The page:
Is that ultimately what motivates you to bring these hard science and engineering tools to the food sector?
What motivates me is the larger challenge around building a sustainable food supply. It’s hard to deny that the biggest challenge we face is climate change, and animals in our food chain play a huge role in contributing to greenhouse gases, water use, and land use.
I would say in an ideal world, maybe we don’t need to rely on our animal friends for food at all. But we’re a long way from that goal, so instead, we should do our best to reduce our reliance on them as much as possible. Just doing that—that’s something I can get behind.
I have a “global trend” question for you, but first—tell me about Shiru’s target customers, competition, time to market, all that.
Right now, we’re creating a catalog of our own proprietary ingredients for which we will own the IP. We are targeting applications that are commercially compelling (and technically achievable) to ingredients companies, consumer packaged goods companies, and other alternative protein companies as well. Having the capability to screen and identify proteins that are uniquely suited to specific applications is something other companies are very interested in leveraging for their own specific use cases.
With the funding round we just raised, we are focusing on building out the technical team, both on the computational/machine learning side of the business and the chemistry and protein engineering side. We’ll be building and improving the computational pipeline to identify our target proteins and pilot them to be ready for the market.
With science and engineering companies, it takes time to go through product development and regulation, so I won’t put a number on how long, but it’s probably a couple of years before we have products in the market. Fortunately, our investors are familiar with the process and knowledgeable of that.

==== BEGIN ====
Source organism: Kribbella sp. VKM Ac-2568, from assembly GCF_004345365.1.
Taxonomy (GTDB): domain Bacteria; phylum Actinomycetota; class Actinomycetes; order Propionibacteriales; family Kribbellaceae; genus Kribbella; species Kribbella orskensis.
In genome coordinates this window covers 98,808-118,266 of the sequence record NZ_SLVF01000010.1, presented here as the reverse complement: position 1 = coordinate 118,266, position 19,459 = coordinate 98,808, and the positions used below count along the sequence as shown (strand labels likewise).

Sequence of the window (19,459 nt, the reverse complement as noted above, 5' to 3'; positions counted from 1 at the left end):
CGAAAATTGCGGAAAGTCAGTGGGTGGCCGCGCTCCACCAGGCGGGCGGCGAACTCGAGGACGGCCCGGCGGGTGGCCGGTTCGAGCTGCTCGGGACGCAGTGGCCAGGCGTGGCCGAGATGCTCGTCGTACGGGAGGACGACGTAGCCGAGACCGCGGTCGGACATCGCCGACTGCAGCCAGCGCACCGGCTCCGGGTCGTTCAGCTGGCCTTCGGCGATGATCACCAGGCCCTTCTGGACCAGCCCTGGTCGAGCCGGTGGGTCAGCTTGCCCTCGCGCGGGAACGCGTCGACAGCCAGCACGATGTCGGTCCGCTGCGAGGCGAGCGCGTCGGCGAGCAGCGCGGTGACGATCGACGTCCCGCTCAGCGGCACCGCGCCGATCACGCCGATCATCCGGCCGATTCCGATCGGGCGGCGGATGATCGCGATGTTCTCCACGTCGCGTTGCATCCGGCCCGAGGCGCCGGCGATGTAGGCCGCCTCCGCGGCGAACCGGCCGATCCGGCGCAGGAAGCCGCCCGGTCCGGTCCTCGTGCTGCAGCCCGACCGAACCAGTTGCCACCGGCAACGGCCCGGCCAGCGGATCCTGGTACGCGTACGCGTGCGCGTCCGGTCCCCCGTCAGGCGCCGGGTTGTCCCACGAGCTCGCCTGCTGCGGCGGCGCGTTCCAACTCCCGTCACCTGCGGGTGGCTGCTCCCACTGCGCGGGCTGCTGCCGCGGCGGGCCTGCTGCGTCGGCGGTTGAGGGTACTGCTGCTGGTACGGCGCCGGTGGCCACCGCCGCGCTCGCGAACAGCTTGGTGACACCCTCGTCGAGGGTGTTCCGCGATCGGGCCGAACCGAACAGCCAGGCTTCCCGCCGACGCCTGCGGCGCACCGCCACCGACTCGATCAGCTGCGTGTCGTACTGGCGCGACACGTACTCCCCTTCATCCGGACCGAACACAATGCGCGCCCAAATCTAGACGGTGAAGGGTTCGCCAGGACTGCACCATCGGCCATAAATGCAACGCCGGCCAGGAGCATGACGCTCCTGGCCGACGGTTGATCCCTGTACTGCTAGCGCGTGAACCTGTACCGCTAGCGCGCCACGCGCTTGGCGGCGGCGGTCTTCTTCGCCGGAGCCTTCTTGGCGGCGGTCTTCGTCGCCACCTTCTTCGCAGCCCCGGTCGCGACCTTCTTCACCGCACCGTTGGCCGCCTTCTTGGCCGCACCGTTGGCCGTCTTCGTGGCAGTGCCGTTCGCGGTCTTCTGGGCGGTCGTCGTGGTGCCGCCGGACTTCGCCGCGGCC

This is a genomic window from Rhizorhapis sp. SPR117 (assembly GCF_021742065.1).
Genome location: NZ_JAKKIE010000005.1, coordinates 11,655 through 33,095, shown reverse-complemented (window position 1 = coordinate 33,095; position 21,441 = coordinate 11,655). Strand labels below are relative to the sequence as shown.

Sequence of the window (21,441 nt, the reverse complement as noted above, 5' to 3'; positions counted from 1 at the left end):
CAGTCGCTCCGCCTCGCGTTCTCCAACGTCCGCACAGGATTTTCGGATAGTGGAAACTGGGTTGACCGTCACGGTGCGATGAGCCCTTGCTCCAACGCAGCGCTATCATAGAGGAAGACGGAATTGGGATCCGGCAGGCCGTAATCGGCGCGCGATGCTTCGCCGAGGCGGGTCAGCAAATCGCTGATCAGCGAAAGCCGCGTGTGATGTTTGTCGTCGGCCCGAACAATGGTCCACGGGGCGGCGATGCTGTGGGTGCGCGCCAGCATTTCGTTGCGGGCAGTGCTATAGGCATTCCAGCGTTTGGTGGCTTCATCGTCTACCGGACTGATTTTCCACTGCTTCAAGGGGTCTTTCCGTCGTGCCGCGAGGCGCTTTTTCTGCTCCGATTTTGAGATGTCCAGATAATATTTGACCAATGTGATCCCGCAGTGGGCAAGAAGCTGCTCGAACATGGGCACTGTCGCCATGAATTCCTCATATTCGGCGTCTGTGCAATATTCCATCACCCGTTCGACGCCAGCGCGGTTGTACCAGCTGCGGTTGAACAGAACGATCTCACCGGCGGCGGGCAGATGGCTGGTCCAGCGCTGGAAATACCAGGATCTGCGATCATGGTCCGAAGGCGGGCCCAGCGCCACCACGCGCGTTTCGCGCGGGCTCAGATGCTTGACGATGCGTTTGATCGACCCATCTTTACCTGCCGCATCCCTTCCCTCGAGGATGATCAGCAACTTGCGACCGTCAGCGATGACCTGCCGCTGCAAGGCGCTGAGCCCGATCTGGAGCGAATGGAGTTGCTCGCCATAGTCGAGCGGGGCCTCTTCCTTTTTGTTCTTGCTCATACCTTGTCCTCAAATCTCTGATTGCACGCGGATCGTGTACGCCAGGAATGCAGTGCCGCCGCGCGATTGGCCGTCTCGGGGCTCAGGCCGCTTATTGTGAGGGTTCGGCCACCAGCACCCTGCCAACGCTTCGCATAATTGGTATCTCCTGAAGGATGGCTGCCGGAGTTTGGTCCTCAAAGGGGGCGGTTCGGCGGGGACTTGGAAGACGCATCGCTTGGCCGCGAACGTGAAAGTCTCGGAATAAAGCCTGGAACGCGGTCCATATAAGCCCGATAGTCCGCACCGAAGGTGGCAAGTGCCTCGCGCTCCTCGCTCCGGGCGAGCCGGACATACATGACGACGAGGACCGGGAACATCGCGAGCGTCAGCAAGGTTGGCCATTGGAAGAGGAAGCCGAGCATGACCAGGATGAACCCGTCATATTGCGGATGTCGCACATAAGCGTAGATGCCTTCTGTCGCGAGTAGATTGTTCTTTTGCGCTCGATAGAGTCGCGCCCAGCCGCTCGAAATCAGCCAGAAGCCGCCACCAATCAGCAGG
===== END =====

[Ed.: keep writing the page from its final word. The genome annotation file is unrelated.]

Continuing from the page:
As for competition, there are other companies in this space—I’m not going to name them. And there are other approaches that people are using. So there are definitely other folks thinking about this.
You’ve spoken a lot about the need for science and engineering rigor in the food sector, particularly protein alternatives. But in the consumer world, there’s this backlash against processed and engineered foods. How do you balance those things as an entrepreneur?
It’s a bit of a challenge. There was a good article in Wired recently about processed foods and how maybe we shouldn’t be so scared of that term. So there is probably some consumer education that’s needed in terms of what “processed” means. For example, your steak may be a whole food, but it’s processed. The strawberries you eat—someone tested the color and texture before putting them in a box and getting them to the supermarket.
I’m a scientist, and I’m also someone who really enjoys food and thinks food should be healthy, affordable and accessible. And I really don’t think we’re going to be able to feed nine billion-plus people in 2050 without using advanced technology.
Want to have coffee or (a chai latte) with me in the Netherlands to discuss the future of food? Reach out email@example.com